The twins bugs of Meltdown and Spectre are a once in a career event for security pros.
Most bugs are found quickly – these have been around for 20+ years.
Most bugs affect one hardware platform like Intel or AMD or are not related to any specific hardware device. Spectre affects every modern computing processor from the highest end Intel chip to the ARM chips powering all phones.
Most bugs affect one operating system such as Windows or iOS. These bugs affect Windows, MacOS, Linux and other operating systems.
Finally, most bugs are relatively easily fixed once they are found. Spectre requires, basically, new chip designs to truly fix them.
Worse yet, researchers wrote about these problems in 1992. At the time people figured this was too hard to exploit so no one would try. We have already seen proof of concept exploits on the web.
In general, the Meltdown bug is fixable in software; to completely fix Spectre requires changes to the hardware, but software changes will make exploiting Spectre more difficult.
I am pretty diligent about applying patches, so I figured I was protected at least against Meltdown and possibly against Spectre.
Today I installed InSpectre (available at https://www.grc.com/inspectre.htm ) . After running it, I received this message (note there is a lot of explanatory commentary when you scroll down):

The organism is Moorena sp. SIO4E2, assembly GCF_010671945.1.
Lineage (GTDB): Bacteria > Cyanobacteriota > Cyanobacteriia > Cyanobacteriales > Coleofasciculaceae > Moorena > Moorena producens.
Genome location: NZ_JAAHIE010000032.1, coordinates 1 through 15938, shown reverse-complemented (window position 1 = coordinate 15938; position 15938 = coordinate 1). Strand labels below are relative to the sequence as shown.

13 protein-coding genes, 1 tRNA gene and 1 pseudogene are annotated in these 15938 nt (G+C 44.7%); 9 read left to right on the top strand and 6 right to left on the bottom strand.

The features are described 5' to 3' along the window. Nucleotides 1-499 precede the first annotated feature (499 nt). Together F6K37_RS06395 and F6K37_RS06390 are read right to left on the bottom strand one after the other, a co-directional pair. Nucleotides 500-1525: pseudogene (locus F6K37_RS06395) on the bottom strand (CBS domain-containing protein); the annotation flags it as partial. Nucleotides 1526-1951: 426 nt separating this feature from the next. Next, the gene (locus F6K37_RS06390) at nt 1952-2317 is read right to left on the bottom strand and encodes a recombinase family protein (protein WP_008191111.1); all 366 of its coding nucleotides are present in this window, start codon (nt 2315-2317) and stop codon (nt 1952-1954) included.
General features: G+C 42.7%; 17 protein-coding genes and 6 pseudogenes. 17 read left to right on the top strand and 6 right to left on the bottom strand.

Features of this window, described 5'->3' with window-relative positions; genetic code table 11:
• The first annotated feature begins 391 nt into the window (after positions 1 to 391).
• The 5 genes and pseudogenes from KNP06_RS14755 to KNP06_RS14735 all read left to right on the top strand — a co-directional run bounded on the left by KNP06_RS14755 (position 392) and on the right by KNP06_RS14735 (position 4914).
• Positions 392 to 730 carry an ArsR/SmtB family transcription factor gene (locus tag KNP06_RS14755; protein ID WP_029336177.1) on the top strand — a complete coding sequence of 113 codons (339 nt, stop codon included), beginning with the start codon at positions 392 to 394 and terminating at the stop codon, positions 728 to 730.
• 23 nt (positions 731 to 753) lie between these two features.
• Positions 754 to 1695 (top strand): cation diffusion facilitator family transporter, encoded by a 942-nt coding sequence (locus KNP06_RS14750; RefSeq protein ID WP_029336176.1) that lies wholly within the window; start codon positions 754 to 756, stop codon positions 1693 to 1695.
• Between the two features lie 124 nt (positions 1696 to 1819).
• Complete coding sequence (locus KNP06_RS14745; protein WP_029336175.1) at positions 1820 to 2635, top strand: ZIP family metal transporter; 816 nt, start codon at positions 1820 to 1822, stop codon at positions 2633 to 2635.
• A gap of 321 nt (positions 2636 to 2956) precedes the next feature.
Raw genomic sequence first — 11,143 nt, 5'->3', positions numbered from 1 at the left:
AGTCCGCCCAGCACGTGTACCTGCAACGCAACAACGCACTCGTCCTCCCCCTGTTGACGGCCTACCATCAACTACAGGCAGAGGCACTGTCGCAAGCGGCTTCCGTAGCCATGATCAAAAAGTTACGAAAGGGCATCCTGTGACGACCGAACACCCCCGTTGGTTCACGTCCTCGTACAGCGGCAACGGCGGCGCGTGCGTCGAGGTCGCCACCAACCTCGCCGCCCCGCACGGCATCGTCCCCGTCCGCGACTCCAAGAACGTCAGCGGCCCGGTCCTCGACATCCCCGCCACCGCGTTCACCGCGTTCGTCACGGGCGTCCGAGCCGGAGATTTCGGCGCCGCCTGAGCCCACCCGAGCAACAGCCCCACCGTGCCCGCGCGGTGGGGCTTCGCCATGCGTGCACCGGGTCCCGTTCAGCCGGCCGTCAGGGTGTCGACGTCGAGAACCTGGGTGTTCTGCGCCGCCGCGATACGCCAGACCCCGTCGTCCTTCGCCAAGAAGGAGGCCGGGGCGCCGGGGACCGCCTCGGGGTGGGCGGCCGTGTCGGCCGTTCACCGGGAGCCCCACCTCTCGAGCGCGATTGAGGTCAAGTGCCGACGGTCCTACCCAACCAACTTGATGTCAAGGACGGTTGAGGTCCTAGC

I was pretty surprised.
I checked to see if I had any pending updates and I did not. I looked at the updates that had been installed and the January cumulative update had not been installed, but I could not see any reason why.
I eventually did find a link to download it manually and was able to install it. The install went perfectly and did not exhibit any of the negative symptoms (like a blue screen of death) that some users had experienced early on.
After installing the patch, I ran InSpectre again and got this message:
So I guess I am making progress, but it is not complete.
This free utility written by long time security industry expert Steve Gibson is free on his web site; you might want to see if you are really protected. Or not.